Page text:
TORONTO -- There is only one thing to say from this view after having more fun than anyone should have for getting paid to go watch a hockey game.
Let's go, Fin-land. Clap-clap-clap-clap-clap.
Let's go, Fin-land. Clap-clap-clap-clap-clap.
What's that, you say? Journalists aren't supposed to root? You're right. But in this case, I think you'll agree I'm within bounds to pull for the greater good of the sport.
If the hockey gods have any sense of history and justice -- and any semblance of brains -- Finland will beat Russia in regulation Thursday in its final game of group play and let Team North America go through to the semifinals of the World Cup.
We love this sport so much even when it infuriates us to no end (hello, toenail challenges). So it's not fair that we might have seen the last of the 23-and-under phenoms playing together in their orange and black gear that folks in and around the Air Canada Centre are struggling to keep on the shelves.
But in the wake of their riveting, rollicking and downright historic overtime triumph Wednesday over Sweden, that's where we are. The 4-3 victory put Team North America at 2-1, behind the semifinal-bound Swedes (2-0-1). If Russia beats Finland Thursday afternoon, it finishes 2-1 and sends the kids back to NHL training camp by virtue of its head-to-head win over them Monday.
Imagine that. The baby faces would have wins over veteran teams from Finland and Sweden and a one-goal loss to the vaunted Russians and would be done.
What a bummer that would be.
We know the end is near anyway but the world needs at least one more game with Connor McDavid and Auston Matthews playing on the same line. One more game to see Johnny Gaudreau go all Johnny Hockey on us by dangling up a storm. One more game to see the sick mitts of Nathan MacKinnon remind us why he was a No. 1 overall pick too. One more game to see future blueline studs Shayne Gostisbehere, Colton Parayko and Seth Jones.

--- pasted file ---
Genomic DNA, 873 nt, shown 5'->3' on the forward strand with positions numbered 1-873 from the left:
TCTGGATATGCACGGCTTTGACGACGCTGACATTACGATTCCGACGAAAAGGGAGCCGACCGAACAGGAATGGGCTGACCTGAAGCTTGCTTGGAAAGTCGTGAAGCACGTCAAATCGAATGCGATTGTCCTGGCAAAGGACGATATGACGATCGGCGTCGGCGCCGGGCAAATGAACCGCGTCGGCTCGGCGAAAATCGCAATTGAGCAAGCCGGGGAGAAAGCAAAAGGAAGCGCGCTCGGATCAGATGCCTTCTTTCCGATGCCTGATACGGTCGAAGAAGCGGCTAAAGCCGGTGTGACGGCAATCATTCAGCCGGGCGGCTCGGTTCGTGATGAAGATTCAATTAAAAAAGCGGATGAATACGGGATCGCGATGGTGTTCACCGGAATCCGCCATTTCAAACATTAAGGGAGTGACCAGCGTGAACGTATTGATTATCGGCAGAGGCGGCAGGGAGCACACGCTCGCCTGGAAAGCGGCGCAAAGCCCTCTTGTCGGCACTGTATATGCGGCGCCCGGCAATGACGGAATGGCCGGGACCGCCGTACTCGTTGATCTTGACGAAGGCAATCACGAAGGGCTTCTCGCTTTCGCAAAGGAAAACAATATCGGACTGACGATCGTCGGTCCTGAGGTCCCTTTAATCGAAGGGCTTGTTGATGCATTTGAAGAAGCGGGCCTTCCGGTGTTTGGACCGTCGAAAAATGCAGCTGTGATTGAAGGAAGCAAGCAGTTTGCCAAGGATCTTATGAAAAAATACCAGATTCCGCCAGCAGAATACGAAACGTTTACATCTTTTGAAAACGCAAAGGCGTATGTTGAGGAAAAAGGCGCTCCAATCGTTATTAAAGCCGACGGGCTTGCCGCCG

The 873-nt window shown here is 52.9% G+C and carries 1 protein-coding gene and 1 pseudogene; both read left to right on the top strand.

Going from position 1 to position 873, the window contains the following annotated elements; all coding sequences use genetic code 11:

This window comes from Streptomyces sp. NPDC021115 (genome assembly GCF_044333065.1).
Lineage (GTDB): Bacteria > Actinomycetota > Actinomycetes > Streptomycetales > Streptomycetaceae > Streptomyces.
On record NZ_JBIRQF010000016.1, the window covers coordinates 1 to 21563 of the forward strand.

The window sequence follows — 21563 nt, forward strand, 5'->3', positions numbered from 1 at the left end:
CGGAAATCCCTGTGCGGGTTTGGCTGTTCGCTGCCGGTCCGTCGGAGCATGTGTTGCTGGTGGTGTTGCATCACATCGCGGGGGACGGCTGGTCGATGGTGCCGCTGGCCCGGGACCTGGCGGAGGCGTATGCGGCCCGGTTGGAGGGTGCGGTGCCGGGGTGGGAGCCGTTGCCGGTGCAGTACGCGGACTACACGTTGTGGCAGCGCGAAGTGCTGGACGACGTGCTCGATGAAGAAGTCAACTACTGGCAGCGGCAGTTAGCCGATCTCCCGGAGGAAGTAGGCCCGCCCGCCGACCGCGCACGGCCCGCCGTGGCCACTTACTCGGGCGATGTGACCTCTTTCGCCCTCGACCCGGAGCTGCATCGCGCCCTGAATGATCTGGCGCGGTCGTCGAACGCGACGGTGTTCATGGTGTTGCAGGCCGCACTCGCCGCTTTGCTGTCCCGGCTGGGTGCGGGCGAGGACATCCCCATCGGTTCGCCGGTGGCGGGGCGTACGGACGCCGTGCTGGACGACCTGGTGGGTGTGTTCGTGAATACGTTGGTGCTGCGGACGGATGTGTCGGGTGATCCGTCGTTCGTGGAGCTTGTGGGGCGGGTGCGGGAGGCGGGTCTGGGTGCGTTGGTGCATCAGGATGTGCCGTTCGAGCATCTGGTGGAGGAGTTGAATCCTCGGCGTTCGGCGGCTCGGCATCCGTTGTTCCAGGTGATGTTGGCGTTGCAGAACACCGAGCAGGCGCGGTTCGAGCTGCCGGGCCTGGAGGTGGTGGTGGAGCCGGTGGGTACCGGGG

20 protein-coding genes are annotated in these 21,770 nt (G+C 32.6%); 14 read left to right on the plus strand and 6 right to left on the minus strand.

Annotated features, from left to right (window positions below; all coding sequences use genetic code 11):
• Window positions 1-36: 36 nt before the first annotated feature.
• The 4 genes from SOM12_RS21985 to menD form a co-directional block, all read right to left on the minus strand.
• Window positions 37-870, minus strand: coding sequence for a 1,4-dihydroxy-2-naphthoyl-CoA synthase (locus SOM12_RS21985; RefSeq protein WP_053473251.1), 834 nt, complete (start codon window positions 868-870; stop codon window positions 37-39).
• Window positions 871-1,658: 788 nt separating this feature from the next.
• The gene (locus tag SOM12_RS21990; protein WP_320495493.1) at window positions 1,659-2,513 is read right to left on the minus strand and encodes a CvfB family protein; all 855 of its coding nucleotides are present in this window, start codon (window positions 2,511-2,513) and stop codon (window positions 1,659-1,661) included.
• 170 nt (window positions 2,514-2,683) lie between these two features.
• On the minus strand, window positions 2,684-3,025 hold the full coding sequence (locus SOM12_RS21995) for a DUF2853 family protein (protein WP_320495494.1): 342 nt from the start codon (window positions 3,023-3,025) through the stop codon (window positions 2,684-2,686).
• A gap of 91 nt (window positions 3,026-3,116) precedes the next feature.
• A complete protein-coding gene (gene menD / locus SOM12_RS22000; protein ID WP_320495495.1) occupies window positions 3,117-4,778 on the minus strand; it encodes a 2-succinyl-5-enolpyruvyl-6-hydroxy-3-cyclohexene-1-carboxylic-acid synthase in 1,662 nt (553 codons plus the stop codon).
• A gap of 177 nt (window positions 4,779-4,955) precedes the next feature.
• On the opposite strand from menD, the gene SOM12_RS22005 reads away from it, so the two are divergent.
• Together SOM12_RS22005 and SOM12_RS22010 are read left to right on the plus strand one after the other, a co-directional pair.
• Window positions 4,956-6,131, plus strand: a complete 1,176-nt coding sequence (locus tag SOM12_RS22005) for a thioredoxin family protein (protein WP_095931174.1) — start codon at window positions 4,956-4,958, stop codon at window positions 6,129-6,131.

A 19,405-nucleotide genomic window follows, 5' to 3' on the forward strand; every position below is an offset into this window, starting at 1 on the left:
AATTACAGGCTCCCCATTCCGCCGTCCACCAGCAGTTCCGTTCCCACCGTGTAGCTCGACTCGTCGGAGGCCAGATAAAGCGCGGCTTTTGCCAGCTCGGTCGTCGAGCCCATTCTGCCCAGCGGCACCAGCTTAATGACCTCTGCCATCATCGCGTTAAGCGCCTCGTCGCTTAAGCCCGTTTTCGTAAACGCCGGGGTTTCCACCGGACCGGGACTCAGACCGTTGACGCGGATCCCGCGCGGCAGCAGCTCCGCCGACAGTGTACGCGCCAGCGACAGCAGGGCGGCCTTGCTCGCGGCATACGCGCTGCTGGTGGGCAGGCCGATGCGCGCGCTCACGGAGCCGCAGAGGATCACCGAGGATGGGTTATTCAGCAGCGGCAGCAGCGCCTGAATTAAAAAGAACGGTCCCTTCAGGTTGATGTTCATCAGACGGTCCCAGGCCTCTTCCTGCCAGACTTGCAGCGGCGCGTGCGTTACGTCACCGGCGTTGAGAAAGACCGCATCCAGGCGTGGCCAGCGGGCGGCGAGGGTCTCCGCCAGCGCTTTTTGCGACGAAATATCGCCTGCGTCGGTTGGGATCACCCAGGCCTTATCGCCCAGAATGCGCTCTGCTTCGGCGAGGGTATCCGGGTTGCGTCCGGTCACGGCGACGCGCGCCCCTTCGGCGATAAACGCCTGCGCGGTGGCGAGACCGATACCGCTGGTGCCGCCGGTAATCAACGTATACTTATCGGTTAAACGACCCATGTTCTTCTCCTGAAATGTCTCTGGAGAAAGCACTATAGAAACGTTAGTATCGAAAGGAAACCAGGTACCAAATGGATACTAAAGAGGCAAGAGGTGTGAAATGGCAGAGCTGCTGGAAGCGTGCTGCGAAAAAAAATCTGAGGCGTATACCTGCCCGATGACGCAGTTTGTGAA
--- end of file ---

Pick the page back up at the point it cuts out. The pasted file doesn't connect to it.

And yes, one more game to see Buffalo's own Jack Eichel build on Wednesday's terrific bounceback performance and even spend a few more shifts on power plays with McDavid and Matthews.
"We've definitely turned some heads," McDavid said. "People didn't know what to expect at the beginning of this tournament but we beat two good hockey teams. Ultimately maybe we should have beaten the Russians. I think we've definitely turned some heads and opened the eyes of everyone to know the future of the NHL is bright. We're definitely excited about that."
Veteran Toronto writers were immediately pegging this as one of the great best-on-best games in hockey history. We're talking the same paragraph as Mario Lemieux's famous overtime goal up the QEW in Hamilton that won the 1987 Canada Cup or the legendary tie between the Canadiens and Central Red Army on New Year's Eve in 1975 at the Montreal Forum.
You'll forever remember the first two minutes. It started with McDavid's dash up the ice - less than five seconds from end to end - followed by Matthews' absurd stickhandle on his knees around Tampa Bay blueline stalwart Victor Hedman and his drive to the net to beat Henrik Sedin to a rebound and score after just 30 seconds.
Then came Gaudreau's missed penalty shot 26 seconds later. Then came Vincent Trocheck's goal at 1:25 off slick passing from Eichel and Gostisbehere. It was 2-0 and the building was in an uproar.